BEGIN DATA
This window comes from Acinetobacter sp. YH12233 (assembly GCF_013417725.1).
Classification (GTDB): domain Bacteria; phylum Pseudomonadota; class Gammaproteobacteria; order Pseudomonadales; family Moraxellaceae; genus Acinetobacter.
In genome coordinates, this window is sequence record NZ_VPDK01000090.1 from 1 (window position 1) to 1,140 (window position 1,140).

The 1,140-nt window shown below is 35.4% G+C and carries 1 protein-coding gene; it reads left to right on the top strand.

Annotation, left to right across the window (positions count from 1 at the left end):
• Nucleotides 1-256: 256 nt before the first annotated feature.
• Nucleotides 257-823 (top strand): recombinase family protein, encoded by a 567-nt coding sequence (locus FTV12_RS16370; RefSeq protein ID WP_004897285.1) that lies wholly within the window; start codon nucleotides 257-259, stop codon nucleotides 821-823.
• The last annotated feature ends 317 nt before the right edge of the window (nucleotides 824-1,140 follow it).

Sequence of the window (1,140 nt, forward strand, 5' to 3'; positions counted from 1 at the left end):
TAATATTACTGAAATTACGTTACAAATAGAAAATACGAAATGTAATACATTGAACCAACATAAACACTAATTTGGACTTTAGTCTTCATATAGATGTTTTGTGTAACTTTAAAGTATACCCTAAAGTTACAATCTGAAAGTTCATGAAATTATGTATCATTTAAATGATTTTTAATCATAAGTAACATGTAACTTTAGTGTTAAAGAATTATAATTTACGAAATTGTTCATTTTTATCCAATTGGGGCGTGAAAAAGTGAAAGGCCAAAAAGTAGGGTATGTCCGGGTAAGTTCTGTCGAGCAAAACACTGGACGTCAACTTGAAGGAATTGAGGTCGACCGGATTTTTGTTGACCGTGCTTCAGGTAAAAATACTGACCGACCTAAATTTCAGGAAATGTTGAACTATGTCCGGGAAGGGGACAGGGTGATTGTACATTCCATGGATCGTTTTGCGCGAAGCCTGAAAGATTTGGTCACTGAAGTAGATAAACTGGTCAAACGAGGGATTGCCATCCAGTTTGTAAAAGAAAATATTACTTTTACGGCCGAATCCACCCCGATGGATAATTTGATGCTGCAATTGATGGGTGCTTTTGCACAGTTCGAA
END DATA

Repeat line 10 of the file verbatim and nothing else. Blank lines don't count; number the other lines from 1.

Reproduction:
TAATATTACTGAAATTACGTTACAAATAGAAAATACGAAATGTAATACATTGAACCAACATAAACACTAATTTGGACTTTAGTCTTCATATAGATGTTTTGTGTAACTTTAAAGTATACCCTAAAGTTACAATCTGAAAGTTCATGAAATTATGTATCATTTAAATGATTTTTAATCATAAGTAACATGTAACTTTAGTGTTAAAGAATTATAATTTACGAAATTGTTCATTTTTATCCAATTGGGGCGTGAAAAAGTGAAAGGCCAAAAAGTAGGGTATGTCCGGGTAAGTTCTGTCGAGCAAAACACTGGACGTCAACTTGAAGGAATTGAGGTCGACCGGATTTTTGTTGACCGTGCTTCAGGTAAAAATACTGACCGACCTAAATTTCAGGAAATGTTGAACTATGTCCGGGAAGGGGACAGGGTGATTGTACATTCCATGGATCGTTTTGCGCGAAGCCTGAAAGATTTGGTCACTGAAGTAGATAAACTGGTCAAACGAGGGATTGCCATCCAGTTTGTAAAAGAAAATATTACTTTTACGGCCGAATCCACCCCGATGGATAATTTGATGCTGCAATTGATGGGTGCTTTTGCACAGTTCGAA